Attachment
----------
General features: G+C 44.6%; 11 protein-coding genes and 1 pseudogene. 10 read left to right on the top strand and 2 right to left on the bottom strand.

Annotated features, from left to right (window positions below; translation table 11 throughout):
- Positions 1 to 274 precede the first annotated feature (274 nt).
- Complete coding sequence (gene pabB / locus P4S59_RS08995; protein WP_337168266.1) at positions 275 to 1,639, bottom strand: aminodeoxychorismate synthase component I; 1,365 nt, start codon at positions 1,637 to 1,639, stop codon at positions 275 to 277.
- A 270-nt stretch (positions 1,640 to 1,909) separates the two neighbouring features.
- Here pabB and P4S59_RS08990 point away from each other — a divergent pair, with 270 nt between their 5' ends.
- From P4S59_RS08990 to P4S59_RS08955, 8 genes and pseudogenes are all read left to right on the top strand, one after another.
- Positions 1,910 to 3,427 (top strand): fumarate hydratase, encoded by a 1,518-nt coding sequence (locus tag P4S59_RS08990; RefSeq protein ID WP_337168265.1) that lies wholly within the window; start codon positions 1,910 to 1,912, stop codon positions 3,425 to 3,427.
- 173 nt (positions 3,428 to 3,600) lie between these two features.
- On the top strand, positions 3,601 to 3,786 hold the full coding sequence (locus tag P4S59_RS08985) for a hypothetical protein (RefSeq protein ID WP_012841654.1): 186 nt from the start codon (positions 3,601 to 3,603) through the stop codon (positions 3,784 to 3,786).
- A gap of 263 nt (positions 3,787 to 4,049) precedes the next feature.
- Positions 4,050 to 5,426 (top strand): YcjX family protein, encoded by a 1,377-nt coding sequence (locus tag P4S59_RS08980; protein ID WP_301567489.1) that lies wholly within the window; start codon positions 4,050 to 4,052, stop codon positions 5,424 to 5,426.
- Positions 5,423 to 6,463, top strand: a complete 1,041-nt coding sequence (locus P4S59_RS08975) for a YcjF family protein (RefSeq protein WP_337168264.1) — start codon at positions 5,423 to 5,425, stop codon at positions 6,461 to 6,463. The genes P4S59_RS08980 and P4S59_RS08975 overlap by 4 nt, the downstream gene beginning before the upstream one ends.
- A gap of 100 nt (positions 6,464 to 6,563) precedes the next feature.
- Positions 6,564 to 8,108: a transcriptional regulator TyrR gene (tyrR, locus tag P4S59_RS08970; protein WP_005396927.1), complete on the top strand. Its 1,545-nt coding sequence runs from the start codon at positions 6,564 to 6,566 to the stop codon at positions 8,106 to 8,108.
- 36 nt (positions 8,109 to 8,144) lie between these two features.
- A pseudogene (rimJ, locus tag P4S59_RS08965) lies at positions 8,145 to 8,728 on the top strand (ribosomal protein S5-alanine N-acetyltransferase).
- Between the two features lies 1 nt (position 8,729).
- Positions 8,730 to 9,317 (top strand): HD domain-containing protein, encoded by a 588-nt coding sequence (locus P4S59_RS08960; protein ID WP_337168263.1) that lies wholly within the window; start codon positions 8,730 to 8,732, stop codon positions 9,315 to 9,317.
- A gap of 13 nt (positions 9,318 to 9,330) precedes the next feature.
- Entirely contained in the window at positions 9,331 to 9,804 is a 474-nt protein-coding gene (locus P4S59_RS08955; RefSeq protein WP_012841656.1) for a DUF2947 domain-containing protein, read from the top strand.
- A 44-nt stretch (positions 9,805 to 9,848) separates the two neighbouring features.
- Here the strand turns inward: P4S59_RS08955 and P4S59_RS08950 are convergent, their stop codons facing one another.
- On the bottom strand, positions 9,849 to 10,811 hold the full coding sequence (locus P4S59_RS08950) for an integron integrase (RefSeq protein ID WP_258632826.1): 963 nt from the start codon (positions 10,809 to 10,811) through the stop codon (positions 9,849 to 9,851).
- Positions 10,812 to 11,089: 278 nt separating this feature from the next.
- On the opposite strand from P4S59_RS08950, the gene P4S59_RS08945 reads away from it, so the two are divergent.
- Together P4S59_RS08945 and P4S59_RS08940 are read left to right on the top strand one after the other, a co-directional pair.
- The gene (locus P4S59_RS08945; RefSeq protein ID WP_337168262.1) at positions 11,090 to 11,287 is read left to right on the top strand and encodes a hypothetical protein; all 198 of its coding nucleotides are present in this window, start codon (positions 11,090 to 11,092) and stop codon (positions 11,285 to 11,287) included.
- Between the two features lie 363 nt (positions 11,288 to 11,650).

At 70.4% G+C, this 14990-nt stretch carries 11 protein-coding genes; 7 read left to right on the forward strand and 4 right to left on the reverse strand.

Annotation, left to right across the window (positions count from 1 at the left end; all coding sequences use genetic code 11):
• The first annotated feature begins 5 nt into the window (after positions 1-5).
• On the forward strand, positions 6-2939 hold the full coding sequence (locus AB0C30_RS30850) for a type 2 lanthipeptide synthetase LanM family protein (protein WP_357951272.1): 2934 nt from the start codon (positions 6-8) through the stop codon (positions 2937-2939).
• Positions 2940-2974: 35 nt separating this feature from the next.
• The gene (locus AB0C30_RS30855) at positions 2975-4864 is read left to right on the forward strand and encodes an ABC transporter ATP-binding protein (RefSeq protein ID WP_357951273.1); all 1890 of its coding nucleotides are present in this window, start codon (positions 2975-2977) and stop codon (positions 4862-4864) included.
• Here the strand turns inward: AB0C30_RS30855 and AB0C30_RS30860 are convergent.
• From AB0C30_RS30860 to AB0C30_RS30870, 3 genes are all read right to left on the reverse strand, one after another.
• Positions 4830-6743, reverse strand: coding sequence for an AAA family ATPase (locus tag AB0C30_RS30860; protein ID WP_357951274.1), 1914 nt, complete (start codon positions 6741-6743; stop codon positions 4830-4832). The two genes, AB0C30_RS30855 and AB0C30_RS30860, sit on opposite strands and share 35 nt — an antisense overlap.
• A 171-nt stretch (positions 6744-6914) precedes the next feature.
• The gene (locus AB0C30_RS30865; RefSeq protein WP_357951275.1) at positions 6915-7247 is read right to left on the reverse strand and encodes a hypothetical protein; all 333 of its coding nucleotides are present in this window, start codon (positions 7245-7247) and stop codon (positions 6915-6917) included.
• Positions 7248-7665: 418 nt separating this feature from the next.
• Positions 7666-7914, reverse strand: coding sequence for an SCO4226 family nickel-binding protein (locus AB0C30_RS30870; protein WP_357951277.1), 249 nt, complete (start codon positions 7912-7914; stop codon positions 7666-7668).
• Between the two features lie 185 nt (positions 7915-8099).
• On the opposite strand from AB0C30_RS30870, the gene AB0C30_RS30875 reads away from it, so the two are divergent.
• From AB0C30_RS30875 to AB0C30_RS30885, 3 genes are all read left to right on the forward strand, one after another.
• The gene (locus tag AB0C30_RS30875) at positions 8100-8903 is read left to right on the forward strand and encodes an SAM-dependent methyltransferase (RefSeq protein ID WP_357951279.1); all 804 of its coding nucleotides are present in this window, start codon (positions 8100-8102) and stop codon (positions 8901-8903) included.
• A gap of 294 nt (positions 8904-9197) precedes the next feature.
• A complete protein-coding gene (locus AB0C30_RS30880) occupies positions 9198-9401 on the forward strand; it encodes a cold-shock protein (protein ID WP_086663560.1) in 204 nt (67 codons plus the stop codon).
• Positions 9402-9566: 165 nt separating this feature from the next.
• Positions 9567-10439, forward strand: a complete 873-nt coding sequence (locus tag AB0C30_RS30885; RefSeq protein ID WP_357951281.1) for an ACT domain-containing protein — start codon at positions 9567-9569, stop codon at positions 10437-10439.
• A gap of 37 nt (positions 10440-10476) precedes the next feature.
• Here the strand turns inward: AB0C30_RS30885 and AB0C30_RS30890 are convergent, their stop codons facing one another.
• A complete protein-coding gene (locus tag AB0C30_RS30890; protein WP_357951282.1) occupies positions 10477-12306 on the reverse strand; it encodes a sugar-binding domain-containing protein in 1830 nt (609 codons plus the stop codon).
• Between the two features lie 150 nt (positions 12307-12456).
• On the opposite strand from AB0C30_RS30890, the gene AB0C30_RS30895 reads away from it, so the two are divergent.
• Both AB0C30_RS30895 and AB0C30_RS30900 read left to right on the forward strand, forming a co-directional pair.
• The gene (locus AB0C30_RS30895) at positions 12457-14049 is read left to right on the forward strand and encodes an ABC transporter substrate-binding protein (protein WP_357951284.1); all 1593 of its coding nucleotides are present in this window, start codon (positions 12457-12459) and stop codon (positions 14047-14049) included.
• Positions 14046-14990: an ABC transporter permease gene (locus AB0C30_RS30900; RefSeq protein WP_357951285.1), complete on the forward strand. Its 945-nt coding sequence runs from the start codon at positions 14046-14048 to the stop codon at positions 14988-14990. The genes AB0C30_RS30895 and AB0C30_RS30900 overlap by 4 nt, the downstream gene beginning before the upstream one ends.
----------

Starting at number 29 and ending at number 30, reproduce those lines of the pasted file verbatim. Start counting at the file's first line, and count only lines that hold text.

- Between the two features lie 363 nt (positions 11,288 to 11,650).

At 70.4% G+C, this 14990-nt stretch carries 11 protein-coding genes; 7 read left to right on the forward strand and 4 right to left on the reverse strand.